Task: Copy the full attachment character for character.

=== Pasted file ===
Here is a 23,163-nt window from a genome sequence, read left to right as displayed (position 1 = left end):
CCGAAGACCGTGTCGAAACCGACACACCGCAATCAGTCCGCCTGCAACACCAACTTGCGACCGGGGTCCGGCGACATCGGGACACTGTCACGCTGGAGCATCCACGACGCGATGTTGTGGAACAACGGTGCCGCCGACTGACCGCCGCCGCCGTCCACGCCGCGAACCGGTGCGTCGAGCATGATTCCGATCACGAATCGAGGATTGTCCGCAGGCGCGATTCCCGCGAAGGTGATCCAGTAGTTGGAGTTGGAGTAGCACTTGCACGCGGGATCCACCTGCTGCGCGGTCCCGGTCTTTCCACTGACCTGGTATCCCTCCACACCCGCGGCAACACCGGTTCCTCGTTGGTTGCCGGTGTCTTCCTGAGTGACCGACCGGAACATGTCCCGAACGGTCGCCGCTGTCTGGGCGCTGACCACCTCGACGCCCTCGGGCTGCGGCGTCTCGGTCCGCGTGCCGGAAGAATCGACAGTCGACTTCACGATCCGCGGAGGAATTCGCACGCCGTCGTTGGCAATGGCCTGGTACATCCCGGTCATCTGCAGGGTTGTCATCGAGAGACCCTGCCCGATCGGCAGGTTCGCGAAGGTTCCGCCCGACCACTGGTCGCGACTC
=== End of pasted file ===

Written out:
Here is a 23,163-nt window from a genome sequence, read left to right as displayed (position 1 = left end):
CCGAAGACCGTGTCGAAACCGACACACCGCAATCAGTCCGCCTGCAACACCAACTTGCGACCGGGGTCCGGCGACATCGGGACACTGTCACGCTGGAGCATCCACGACGCGATGTTGTGGAACAACGGTGCCGCCGACTGACCGCCGCCGCCGTCCACGCCGCGAACCGGTGCGTCGAGCATGATTCCGATCACGAATCGAGGATTGTCCGCAGGCGCGATTCCCGCGAAGGTGATCCAGTAGTTGGAGTTGGAGTAGCACTTGCACGCGGGATCCACCTGCTGCGCGGTCCCGGTCTTTCCACTGACCTGGTATCCCTCCACACCCGCGGCAACACCGGTTCCTCGTTGGTTGCCGGTGTCTTCCTGAGTGACCGACCGGAACATGTCCCGAACGGTCGCCGCTGTCTGGGCGCTGACCACCTCGACGCCCTCGGGCTGCGGCGTCTCGGTCCGCGTGCCGGAAGAATCGACAGTCGACTTCACGATCCGCGGAGGAATTCGCACGCCGTCGTTGGCAATGGCCTGGTACATCCCGGTCATCTGCAGGGTTGTCATCGAGAGACCCTGCCCGATCGGCAGGTTCGCGAAGGTTCCGCCCGACCACTGGTCGCGACTC